Macroeconomic consequences of accounting : the effect of accounting conservatism on macroeconomic indicators and the money supply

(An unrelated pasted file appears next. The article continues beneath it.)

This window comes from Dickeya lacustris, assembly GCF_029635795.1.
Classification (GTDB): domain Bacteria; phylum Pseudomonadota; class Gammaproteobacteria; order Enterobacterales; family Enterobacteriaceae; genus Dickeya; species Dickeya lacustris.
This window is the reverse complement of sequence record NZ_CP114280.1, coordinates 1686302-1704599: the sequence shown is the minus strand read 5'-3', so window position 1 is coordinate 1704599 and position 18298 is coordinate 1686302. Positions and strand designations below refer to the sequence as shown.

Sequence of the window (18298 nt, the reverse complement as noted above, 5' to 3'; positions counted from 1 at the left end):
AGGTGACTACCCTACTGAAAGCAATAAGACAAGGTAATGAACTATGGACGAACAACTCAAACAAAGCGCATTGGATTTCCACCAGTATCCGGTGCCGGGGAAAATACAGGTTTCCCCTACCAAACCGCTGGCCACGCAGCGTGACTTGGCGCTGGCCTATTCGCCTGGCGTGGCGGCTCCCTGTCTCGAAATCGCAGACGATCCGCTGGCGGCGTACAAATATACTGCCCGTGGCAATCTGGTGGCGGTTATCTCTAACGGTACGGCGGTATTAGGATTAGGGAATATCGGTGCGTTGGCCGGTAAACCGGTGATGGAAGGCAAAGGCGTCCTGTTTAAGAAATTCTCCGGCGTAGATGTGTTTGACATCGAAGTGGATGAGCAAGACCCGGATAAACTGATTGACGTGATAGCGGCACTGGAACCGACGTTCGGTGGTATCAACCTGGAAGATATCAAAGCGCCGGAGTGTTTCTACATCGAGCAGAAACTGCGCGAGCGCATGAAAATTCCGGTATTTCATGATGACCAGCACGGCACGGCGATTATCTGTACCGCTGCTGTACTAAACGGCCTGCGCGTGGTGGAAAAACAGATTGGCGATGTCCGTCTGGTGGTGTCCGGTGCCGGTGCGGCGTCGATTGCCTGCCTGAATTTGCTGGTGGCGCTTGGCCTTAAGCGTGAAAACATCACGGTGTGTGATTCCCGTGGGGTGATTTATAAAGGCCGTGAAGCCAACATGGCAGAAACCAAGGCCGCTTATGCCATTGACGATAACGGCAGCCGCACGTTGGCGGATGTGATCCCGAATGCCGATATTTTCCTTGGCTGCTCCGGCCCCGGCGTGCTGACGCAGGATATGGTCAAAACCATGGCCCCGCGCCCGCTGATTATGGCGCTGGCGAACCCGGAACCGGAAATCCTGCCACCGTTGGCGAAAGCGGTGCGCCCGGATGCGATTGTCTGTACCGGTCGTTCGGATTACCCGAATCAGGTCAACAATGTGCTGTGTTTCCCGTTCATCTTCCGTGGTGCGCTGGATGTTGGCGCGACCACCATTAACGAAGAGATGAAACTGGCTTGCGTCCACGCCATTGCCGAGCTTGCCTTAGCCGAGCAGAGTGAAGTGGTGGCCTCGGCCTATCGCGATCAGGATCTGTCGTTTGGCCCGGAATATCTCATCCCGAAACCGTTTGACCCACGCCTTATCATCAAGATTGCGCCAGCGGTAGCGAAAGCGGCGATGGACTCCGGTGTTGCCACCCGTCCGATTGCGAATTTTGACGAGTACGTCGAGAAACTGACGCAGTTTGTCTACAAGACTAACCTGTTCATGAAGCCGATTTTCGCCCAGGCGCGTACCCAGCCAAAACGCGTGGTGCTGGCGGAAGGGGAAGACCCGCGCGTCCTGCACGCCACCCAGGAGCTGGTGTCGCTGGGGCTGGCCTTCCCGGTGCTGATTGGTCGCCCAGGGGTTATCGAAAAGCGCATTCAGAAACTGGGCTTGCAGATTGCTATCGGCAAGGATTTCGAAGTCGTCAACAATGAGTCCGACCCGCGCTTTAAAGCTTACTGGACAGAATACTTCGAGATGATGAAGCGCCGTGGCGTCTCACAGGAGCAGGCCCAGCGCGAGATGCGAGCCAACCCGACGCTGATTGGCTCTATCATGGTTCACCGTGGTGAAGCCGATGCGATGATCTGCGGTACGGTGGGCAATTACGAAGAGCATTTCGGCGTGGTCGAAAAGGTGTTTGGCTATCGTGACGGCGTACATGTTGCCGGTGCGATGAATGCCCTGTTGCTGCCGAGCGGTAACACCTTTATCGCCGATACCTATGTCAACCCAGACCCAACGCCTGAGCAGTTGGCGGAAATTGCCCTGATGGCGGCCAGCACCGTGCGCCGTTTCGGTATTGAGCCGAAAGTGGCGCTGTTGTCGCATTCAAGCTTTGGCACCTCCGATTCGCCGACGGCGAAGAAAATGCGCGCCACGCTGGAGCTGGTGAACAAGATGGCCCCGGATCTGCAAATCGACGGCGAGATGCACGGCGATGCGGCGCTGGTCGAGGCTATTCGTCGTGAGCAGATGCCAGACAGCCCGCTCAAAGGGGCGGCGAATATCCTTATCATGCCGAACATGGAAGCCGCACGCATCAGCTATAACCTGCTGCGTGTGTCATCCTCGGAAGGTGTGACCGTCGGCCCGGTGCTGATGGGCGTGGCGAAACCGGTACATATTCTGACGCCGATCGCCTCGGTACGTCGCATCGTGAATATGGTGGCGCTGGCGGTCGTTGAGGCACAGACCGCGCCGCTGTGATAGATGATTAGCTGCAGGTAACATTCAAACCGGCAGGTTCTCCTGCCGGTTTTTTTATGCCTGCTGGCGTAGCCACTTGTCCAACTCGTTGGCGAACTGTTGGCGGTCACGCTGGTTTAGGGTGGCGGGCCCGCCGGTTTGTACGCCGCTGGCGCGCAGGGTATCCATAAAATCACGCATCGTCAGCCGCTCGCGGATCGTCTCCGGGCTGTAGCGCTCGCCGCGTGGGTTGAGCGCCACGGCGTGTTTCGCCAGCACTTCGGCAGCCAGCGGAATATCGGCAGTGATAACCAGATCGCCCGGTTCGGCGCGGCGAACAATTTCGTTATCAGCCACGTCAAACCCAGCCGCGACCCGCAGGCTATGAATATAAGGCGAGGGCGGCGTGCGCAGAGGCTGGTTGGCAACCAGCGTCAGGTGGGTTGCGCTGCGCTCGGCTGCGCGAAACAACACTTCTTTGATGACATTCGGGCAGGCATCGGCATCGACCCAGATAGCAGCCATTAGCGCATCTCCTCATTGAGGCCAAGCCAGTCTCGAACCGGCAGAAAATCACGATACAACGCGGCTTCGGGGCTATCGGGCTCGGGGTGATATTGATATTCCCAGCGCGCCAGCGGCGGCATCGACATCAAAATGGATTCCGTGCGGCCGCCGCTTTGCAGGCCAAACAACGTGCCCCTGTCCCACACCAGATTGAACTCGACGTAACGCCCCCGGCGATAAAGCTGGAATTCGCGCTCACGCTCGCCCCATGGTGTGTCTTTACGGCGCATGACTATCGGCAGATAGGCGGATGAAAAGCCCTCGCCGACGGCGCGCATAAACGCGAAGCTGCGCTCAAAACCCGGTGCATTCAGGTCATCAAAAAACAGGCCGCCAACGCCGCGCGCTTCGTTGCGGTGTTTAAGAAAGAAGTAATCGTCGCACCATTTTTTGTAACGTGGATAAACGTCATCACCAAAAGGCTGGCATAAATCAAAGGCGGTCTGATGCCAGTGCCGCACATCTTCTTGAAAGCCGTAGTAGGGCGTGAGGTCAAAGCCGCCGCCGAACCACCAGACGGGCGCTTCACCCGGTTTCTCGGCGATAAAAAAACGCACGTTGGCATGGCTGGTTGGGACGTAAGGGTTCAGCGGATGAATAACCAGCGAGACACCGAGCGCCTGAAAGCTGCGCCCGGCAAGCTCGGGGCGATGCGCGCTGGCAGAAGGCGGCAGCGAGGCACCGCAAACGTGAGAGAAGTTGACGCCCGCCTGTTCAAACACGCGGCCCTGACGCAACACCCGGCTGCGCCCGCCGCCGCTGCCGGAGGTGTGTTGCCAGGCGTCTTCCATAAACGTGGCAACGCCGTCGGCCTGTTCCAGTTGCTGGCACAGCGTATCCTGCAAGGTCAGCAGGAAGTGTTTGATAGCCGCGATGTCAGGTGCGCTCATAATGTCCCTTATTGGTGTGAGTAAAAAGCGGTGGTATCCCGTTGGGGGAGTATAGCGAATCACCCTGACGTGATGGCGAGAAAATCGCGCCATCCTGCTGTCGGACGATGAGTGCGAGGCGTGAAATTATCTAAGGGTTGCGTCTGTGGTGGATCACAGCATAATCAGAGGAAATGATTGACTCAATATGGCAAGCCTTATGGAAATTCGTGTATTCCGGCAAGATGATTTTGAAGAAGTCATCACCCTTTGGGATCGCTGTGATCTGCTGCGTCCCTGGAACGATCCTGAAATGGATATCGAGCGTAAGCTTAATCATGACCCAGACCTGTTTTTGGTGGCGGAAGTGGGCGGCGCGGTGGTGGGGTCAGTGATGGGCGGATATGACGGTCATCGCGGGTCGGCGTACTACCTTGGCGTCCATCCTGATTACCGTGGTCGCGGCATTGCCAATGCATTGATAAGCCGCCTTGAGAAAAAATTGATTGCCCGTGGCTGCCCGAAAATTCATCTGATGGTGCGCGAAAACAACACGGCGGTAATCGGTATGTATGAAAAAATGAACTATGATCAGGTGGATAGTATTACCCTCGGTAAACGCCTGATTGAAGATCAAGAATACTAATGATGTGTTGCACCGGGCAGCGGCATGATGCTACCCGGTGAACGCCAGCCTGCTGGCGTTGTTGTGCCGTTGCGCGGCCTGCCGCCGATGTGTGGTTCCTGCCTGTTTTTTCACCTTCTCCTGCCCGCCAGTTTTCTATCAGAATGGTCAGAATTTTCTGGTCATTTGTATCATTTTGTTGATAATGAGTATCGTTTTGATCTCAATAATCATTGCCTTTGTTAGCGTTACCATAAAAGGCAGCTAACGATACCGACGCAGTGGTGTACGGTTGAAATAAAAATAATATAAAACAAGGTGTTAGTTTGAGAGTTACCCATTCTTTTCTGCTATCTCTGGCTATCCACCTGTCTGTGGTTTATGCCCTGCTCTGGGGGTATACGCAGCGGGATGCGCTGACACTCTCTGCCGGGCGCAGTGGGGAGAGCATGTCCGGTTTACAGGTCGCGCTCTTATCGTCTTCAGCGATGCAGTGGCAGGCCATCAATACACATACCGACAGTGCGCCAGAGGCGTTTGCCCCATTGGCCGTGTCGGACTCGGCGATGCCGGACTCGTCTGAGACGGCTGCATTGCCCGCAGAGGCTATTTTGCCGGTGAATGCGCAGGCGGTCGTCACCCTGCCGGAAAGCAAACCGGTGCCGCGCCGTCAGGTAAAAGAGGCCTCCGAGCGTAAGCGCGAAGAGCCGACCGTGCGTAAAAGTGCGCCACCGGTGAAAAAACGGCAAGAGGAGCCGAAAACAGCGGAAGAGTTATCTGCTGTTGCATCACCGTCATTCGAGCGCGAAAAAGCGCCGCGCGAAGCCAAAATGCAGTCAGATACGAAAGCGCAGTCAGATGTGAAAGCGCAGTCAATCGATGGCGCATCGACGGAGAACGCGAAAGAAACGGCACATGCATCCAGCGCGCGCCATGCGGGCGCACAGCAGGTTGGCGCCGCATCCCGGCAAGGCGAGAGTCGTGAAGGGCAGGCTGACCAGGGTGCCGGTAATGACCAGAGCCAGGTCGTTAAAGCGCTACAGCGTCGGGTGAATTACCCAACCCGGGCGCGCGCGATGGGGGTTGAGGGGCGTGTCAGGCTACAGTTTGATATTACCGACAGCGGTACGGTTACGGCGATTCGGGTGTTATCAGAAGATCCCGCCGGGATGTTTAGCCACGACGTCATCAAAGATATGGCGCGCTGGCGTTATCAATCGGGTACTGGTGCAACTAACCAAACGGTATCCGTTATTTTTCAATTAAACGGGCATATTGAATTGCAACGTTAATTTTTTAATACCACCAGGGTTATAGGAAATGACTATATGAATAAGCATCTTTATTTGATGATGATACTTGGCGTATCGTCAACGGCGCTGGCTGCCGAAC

This study investigates the macroeconomic consequences of firm-level accounting conservatism. Consistent with conditional conservatism extending to the aggregate level, I demonstrate that annual estimates of aggregate corporate profits and gross domestic product from 1929 to 2007 compiled by the U.S. Bureau of Economic Analysis are more sensitive to negative aggregate cash flow news than to positive aggregate cash flow news. Next, I estimate the dollar value impact of firm-level accounting conservatism on measurements of macroeconomic fundamentals. Finally, I show that the federal funds rate set by the U.S. Federal Reserve tends to be lower when the dollar value impact of firm-level accounting conservatism on gross domestic product measurements is larger. These results suggest that accounting can impact social welfare by altering the measurement attributes of key macroeconomic indicators and shaping monetary policy decisions which regulate the money supply and alter macroeconomic growth.